Wildfire Burns 300 Acres, 2 structures in Napa Valley

A hundred people were evacuated as firefighters worked to contain a wildfire responsible for destroying 300 acres and two structures on Saturday nearNapa Valley, Calif., reported The Star Tribune.

According to a spokeswoman for the California Department of Forestry and Fire Protection, Nancy Carniglia, the fire threatened approximately 200 homes and two wineries in St. Helena near Napa Valley in northern California. About 100 residents voluntarily left their homes, reported The New York Times.

Investigators believe the fire started when a car struck a rock causing a spark. Strong winds exacerbated the fire, spreading embers.

More than 1,500 firefighters contained the blaze on Sunday and all evacuation orders have been lifted.

October 5, 2008

O.J. Simpson Guilty on Robbery, Kidnapping Charges

On the 13-year anniversary of his acquittal in his wife's murder case, a jury found O.J. Simpson guilty of armed robbery, kidnapping, and 10 other charges on Friday, reported The New York Times.

The incident, a confrontation in a Las Vegas hotel room in which Simpson and four other men stole hundreds of sports memorabilia items, yielded various charges which could send the 61-year-old Simpson to prison for the rest of his life.

The kidnapping charge alone is punishable by five years to life and because a weapon was present, the minimum sentence for the majority of the charges against Simpson will be increased.

Simpson's lawyer, Yale Galanter, said he believes the jury's biases played a role in Simpson's guilty verdict.

"I don’t like to use the word payback,? said Galanter. “I can tell you from the beginning my biggest concern was whether or not the jury would be able to separate their very strong feelings about Mr. Simpson and judge him fairly and honestly.?

Despite any possible "spillover effect," as Galanter called it, prosecutors presented the jury with hours of taped conversations in which Simpson and four other men planned the attack, and testimony from three of those men.

According to witnesses in the courtroom, Simpson seemed markedly more subdued as the jury read a guilty verdict on all 12 charges, reported The Star Tribune.

“There’s a loneliness, a sadness about O. J. that I never saw before,? said Dominick Dunne, a Vanity Fair columnist famous for his coverage of SImpson's 1995 murder trial. "I think he understands how wrecked his life is.?

September 28, 2008

Medevac Helicopter Crashes Killing 4

A medevac helicopter carrying five passengers, crashed in suburban Washington D.C., early Sunday, killing four, reported The Star Tribune.
Two police officers, including the pilot, died in the crash, as well as an Emergency Medical Services staffer and one of the victims of a traffic accident, said Mark Brady, a spokesman for the Prince George's County Fire/EMS Department. Brady reported the other traffic accident victim survived the crash.
On its way to Prince George's County Hospital, the aircraft was diverted to land at Andrews Air Force Base due to bad weather. The pilot radioed for additional landing instructions but was not heard from afterward.
The accident is one of the deadliest since Maryland State Police started using medevac helicopters 40 years ago, reported The New York Times.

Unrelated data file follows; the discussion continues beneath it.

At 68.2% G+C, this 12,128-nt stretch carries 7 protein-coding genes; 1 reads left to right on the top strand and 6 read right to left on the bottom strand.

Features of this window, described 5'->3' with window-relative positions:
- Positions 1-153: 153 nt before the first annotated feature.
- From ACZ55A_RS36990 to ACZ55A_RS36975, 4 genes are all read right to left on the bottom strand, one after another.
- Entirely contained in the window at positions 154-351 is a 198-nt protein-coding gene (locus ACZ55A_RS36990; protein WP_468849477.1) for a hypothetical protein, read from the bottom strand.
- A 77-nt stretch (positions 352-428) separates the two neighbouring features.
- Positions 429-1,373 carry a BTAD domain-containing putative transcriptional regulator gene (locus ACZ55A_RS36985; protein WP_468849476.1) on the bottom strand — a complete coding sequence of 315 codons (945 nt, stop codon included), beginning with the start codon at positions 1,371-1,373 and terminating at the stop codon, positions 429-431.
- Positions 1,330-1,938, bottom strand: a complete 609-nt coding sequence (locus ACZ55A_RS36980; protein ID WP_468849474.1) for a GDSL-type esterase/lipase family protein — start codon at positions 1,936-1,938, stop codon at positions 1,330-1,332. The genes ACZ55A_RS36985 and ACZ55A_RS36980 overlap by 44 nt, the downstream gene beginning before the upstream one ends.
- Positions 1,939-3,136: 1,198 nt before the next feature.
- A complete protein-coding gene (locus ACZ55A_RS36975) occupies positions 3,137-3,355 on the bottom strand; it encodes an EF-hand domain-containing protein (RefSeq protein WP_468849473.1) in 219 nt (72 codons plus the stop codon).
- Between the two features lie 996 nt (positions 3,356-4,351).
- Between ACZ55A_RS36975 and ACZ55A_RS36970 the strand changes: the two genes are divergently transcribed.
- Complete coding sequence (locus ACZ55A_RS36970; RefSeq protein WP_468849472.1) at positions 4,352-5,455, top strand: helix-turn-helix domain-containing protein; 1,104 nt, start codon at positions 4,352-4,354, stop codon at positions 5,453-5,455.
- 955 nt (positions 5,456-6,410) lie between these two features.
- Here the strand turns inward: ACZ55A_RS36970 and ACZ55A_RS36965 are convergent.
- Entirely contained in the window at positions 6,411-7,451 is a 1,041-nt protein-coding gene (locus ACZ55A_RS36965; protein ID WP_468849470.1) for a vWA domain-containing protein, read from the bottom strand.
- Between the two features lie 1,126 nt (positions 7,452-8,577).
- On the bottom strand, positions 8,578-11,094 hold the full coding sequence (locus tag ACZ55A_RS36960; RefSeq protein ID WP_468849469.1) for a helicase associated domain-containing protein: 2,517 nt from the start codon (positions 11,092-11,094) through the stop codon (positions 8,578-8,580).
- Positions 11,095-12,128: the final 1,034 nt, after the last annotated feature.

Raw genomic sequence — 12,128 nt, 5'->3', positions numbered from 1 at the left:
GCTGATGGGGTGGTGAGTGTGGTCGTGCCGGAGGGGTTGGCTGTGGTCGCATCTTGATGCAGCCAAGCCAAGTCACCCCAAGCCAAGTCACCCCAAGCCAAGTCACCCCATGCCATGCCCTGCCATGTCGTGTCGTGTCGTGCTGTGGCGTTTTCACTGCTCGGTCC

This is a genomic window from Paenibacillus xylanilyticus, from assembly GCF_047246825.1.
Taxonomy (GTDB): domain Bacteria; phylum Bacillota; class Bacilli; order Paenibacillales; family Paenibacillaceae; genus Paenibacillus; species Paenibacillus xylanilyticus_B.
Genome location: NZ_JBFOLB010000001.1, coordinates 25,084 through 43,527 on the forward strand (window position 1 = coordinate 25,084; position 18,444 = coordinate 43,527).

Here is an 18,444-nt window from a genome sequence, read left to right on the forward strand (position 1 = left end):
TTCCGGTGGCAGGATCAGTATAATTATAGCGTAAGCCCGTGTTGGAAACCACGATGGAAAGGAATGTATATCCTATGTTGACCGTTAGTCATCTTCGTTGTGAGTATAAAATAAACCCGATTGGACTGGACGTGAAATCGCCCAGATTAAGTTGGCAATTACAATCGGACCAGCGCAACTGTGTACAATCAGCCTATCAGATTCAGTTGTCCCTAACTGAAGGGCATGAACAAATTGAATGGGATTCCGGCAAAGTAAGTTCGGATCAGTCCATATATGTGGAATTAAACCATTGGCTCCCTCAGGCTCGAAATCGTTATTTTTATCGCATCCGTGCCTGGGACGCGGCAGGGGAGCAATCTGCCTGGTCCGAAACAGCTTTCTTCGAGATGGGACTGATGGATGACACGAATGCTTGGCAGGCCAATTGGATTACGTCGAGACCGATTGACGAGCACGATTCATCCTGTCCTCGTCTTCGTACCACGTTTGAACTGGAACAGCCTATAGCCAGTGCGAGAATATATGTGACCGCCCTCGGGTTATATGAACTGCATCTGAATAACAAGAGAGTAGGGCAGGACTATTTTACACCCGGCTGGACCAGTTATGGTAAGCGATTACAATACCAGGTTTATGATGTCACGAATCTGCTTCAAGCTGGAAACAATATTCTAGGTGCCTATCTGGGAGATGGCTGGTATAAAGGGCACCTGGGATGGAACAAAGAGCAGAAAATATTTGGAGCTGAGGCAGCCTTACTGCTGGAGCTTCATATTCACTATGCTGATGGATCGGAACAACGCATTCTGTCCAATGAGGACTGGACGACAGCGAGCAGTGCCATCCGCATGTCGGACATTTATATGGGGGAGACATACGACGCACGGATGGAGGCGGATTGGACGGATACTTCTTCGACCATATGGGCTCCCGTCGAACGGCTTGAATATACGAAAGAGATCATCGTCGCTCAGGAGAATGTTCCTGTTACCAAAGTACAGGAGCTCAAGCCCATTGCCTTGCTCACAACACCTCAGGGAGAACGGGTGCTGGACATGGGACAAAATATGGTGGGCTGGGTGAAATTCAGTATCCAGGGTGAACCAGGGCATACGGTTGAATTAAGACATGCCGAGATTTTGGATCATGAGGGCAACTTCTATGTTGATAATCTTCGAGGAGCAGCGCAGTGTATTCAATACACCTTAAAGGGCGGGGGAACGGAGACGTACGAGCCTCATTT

Nationwide, it is the eighth fatal medical helicopter crash this year.
According to Debbie Hersman, a member of the National Transportation Safety Board, 30 people have died in those crashes, prompting a public hearing on the issue.

September 21, 2008

Killer Of Forest Officer Was Wanted For Probation Violation

The Washington Department of Corrections was already looking for an Everett man before he shot and killed a US Forest Department officer and an unidentified man on Saturday, reported The Seattle Times.
Shawn M. Roe, 36, who was killed in a police shootout Saturday night, was wanted for failing to show up to a meeting with his probation officer on Aug. 29. Roe had at least two prior convictions for domestic-related incidents.
Roe shot Kristine Fairbanks, a 20-year veteran of the agency, after she pulled him over for driving a van without license plates, reported The New York Times.
After abandoning his van in a densely wooded area, authorities believe Roe traveled on foot to a nearby house and shot an unidentified man in his 60s. Roe then stole the man's white pickup truck.
With the help of various tipsters, local authorities tracked down Roe at the Longhouse Market and Deli and attempted to apprehend him. Roe opened fire on the officers who returned fire, ultimately shooting and killing the suspect.
Authorities say Roe had been staying at the Dungeness Forks Campground in the Olympia National Forest 10 days before the killings.

September 15, 2008

Train Crashes Near Los Angeles Killing 25

At least 25 people died Friday after their train ran a red signal, crashing head-on into a freight train, reported the New York Times.
According to a rail line spokeswoman, Denise Tyrrell, preliminary reports say an engineer failed to stop at a red signal, causing the wreck.
The accident is reportedly the nation's deadliest since 1993 when an Amtrak train crashed in Mobile, Ala., killing 47.
The Metrolink train was carrying 222 passengers as it made its way to Ventura County from Los Angeles, reports The Star Tribune.
Officials say 25 were killed, including the engineer, and 135 were injured. Officials expect the death toll to rise, however, because 40 passengers remain in critical condition.
The National Transportation Safety Board is still investigating the cause of the wreck. They said while human error may have been a factor in the crash, they cannot rule out equipment malfunction and track conditions as possible causes and will continue to investigate all scenarios.
A safety board member Kitty Higgins advised against snap judgments in assigning blame, citing a previous train crash in which similar accusations turned out to be false.
California Governor Arnold Schwarzenegger visited the scene, and responded, "the investigation, of course, continues on."